The Sumter County Sheriff’s Office arrested a group of Airmen from Shaw Air Force Base on charges that they spray-painted satanic graffiti on a rural church.
According to sheriff’s office, the group members have been identified as Kayla Marie Eilerman, Clayre Marie Savage, Daveion Raaheim Green and Brandon Munoz.
The investigation began on Sept. 29 when a member of the congregation at Salem Black River Church in Mayesville stopped by to check on the church. When they arrived, they found the graffiti on three buildings and a door had been kicked in. However, it appears none of the suspects gained entry. The damage to the church is estimated at $3,000.
Sumter County investigators quickly began to develop leads in the case after photos of the group were released to the media.
“Several tips came in from the community, including from Shaw AFB personnel who gave us the names of possible suspects,” sheriff’s office spokesman Ken Bell said in a statement. “We began researching the names through various databases and social media.”
The four were arrested Thursday and charged with trespassing, malicious injury to a house of worship, and criminal conspiracy.
It is not clear at this time if the Airmen will face any type of punishment from military officials. However, officials at Shaw released a statement on the matter.
“The United States Air Force does not condone acts of vandalism,” 1st Lt. Alannah Staver, 20th Fighter Wing chief of public affairs, said in a statement. “Such behavior is not representative of the Airmen of Shaw AFB as a whole. We feel we are a part of this community, are proud to serve here, and we are disappointed to hear of this incident.”
All four suspects were given each $15,000 bond on vandalism, conspiracy, and trespassing charges. They are also not allowed off base between the hours of 6 p.m. and 5 a.m. The suspects are due back in court on Dec. 1.
Maybe the U.S. Air Force Shouldn’t Have Spent $80,000.00 Building Freaks Like These a Pagan Alter…
Colorado Springs, Colo. — In the still of a cold November evening, a small gathering of pagans, led by two witches, begins preparations for the coming winter solstice. But these are not just any pagans, and this is not just any setting. They are future officers of the United States Air Force practicing their faith in the basement of the Air Force Academy’s cadet chapel.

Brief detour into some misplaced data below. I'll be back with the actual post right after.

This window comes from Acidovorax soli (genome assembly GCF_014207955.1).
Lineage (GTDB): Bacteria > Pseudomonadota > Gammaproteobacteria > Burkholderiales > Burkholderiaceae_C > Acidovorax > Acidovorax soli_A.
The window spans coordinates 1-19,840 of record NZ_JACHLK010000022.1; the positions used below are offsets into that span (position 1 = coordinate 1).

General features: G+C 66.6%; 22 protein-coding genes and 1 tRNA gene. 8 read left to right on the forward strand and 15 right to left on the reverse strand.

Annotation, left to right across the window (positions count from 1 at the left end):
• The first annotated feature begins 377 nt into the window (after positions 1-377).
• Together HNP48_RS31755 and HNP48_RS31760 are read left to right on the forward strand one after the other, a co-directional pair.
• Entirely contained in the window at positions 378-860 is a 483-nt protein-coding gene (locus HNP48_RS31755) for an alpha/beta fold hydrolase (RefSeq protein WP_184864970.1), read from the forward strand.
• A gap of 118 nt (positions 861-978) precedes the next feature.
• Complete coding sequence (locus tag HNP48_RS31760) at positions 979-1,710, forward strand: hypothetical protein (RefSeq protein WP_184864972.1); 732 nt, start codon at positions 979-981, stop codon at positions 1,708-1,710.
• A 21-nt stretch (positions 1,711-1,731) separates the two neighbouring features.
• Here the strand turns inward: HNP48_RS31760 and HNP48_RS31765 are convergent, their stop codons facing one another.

Their ranks are slim. According to the academy’s enrollment records, only three of 4,300 cadets identified themselves as pagans, followers of an ancient religion that generally does not worship a single god and considers all things in nature interconnected.
Still, the academy this year dedicated an $80,000 outdoor worship center — a small Stonehenge-like circle of boulders with propane fire pit — high on a hill for the handful of current or future cadets whose religions fall under the broad category of “Earth-based.” Those include pagans, Wiccans, druids, witches and followers of Native American faiths.
Witches in the Air Force? Chaplain Maj. Darren Duncan, branch chief of cadet faith communities at the academy, sighs. A punch line waiting to happen, and he’s heard all the broom jokes.
For the record, there are no witches among the cadets this year. But the two spiritual leaders for all Earth-based religions — one a civilian, one an Air Force reservist — are witches and regularly cast spells, which they say is not so different from offering prayer. There also are no druids this year. But there could be next year.